Happy King Kamehameha Day, you mainland haole buggers. Today is a celebration of the first king of the unified Hawaiian islands (the Kingdom of Hawaii, to state the obvious), one Paiea Kamehameha, better known as Kamehameha the Great.

King Kamehameha united the isles through war with neighboring ali’i (chiefs). In doing so, he did indeed establish a kingdom, but it wasn’t such a good deal for all of his subjects:

With his new weapons, Kamehameha felt confident enough to move on the neighboring islands of Maui and O‘ahu, already weakened by a war of succession that broke out between King Kahekili’s sons. Kamehameha may or may not have known that his rival, Kalanikupule, also possessed firearms, and was planning a move against Kamehameha when the ali‘i nui of Hawai‘i invaded the western islands.

In 1795, Kamehameha set sail with an armada of 1,200 war canoes and 10,000 soldiers – an incredible number for an island chain whose population had never exceeded 300,000. Kamehameha quickly secured the lightly defended islands of Maui and Moloka‘i, and moved on the island of O‘ahu, landing his troops at Wai‘alae and Waik?k?. What Kamehameha did not know was that one of his commanders, a high-ranking ali‘i named Kaiana, had defected to Kalanikupule. Kaiana assisting the cutting of notches into the Nu‘uanu Pali mountain ridge; these notches, like those on a castle turret, would serve as gunports for Kalanikupule’s cannon.

When Kamehameha moved on the Pali, his troops took heavy fire from the cannon. In desperation, he assigned two divisions of his best warriors to climb to the Pali. Converging on the cannons from behind, they surprised Kalanikupule’s gunners and took control of the cannons. With the loss of their guns, Kalanikupule’s troops fell into disarray, and many were driven off the cliffs of the Pali. Kaiana was killed during the action; Kalanikupule was captured some time later and sacrificed to Kukailimoku.

Many of the enemy troops were deliberately forced or thrown from the cliffs, depending on the source, but it wasn’t pleasant.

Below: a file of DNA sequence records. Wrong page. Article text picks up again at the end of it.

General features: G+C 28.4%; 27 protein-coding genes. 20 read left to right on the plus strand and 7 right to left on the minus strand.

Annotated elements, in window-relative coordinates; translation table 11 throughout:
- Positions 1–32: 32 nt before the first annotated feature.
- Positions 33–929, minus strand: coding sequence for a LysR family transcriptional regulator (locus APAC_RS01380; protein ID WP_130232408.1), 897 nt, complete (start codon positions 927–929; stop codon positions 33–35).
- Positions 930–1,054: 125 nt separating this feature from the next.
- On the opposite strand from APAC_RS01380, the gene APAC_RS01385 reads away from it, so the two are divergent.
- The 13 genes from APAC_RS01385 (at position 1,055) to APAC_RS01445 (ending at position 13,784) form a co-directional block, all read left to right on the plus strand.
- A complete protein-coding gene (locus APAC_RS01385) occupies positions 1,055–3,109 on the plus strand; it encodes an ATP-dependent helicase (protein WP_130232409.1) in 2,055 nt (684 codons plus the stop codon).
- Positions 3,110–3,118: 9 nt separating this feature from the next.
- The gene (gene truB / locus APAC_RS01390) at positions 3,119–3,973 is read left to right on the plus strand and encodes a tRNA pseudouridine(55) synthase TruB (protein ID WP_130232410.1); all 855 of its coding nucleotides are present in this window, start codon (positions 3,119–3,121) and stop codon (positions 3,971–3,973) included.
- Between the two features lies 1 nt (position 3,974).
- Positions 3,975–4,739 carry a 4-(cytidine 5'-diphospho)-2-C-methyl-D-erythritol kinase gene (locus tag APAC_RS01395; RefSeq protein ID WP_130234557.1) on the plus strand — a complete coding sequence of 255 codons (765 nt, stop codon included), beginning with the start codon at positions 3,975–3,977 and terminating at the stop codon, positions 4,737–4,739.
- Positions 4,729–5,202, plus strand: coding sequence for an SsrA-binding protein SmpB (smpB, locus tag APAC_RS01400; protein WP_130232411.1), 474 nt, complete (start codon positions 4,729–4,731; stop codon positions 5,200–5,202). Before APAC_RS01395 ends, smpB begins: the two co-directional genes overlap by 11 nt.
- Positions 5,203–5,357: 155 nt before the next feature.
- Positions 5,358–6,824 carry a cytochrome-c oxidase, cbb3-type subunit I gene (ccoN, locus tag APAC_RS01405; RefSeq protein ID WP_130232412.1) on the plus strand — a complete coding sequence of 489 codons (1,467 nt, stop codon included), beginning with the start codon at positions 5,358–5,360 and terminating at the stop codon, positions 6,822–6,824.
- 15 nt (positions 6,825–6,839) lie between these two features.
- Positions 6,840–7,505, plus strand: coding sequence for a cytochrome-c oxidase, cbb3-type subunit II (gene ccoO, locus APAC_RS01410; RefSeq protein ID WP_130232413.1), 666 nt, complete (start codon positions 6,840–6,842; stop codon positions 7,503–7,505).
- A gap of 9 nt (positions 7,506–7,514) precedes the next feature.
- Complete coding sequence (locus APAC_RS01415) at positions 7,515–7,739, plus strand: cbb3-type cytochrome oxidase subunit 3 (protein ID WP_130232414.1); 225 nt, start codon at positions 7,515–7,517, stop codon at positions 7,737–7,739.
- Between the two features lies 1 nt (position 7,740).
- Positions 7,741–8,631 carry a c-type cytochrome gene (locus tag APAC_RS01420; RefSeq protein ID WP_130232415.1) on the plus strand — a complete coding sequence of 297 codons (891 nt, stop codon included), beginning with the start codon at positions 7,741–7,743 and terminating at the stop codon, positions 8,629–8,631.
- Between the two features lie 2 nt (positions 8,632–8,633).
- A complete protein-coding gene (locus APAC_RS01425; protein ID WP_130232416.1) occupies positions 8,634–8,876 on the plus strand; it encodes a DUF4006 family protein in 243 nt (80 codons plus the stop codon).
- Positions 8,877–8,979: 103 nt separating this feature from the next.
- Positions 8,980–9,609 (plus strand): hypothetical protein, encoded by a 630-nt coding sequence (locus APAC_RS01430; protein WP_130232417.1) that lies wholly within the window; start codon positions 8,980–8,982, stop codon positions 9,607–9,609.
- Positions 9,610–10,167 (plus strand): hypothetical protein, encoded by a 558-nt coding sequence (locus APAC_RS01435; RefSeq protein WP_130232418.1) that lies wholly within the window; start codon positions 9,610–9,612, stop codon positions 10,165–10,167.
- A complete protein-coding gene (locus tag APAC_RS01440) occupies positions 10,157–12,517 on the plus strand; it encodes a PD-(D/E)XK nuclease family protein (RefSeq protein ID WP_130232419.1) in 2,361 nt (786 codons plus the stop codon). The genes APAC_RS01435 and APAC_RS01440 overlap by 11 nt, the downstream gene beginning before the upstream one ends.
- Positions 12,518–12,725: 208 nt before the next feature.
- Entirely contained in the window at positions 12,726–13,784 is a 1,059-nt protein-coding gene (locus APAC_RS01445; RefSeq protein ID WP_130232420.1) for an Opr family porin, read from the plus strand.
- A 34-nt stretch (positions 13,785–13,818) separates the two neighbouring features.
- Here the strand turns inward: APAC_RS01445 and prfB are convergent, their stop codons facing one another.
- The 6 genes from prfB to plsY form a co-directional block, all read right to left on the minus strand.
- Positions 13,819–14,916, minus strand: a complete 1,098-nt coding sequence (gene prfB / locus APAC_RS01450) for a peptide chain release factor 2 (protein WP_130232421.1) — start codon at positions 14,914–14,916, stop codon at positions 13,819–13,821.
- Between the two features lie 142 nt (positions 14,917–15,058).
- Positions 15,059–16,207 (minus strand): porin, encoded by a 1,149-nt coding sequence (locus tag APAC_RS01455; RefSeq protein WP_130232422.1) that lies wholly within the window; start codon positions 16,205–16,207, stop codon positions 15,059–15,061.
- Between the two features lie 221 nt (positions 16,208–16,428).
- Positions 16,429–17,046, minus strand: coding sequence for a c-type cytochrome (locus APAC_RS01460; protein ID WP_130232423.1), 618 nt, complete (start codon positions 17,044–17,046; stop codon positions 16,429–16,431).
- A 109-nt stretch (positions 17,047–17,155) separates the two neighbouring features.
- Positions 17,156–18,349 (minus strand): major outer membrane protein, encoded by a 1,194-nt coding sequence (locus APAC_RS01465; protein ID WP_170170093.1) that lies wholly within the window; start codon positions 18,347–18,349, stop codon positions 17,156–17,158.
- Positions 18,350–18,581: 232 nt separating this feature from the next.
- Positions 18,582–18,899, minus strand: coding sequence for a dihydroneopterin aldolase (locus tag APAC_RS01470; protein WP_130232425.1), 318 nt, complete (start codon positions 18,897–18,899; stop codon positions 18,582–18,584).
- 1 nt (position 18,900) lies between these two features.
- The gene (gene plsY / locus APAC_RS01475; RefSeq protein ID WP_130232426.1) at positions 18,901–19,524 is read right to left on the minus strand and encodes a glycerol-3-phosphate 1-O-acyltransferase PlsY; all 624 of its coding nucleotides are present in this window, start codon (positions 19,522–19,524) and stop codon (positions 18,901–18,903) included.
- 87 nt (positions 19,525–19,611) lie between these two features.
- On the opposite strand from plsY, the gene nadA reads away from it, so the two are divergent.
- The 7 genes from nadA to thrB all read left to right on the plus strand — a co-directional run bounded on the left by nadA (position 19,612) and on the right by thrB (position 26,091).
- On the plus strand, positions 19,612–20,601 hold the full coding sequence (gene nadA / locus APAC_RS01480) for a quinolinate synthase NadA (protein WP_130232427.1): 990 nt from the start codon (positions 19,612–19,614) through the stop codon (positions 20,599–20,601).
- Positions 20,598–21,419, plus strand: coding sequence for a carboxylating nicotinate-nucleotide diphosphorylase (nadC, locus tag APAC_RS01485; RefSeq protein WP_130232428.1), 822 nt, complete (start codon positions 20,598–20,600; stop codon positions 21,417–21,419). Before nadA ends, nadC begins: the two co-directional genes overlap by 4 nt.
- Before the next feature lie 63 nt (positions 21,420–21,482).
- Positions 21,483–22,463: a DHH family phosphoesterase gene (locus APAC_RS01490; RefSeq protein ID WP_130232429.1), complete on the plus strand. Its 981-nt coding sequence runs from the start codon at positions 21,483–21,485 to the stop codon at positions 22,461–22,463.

There are other examples of vicious acts on the part of Kamehameha or his followers, among them the death by strangulation (among other means) of kapu violators, or people who violated taboo in any way. But he also established a system of laws to protect civilians during wartime and ended human sacrifice. It is knowing this stuff that caused me to think for a long time before deciding whether to celebrate his day. When I return to the land of 4 seasons from my current tropical abode, I plan to have a luau once a year to share my love of the islands with everyone else. I would have liked to celebrate some of the more genteel monarchs, but the calendar on the East Coast dictates otherwise. The birthdays of Queen Liliuokalani and Queen Emma (in September and January, respectively) are not very conducive to outside partying. Even if people disagree with what he did, King Kamehameha Day can still maintain significance as a celebration of the state and people of Hawaii and their beautiful culture. So King Kamehameha Day it is.

~ by kinshay on 2005-06-11.

No Responses Yet to “Holiday”

  1. murder, torture, willful use of firearms against an indigineous peoples, rampant destruction of beautiful mountains, conquering peacful nations, are you sure that King Kam wasn’t white ?

  2. I usually balk at reading anything even vaguely historical, but that was cool. Thanks man.

  3. Can I be in charge of decorating the Kamehameha Tree at your first annual luau? We can put a pineapple on top of it instead of a star. And can we sing Kamehameha Carols? I’m so excited…

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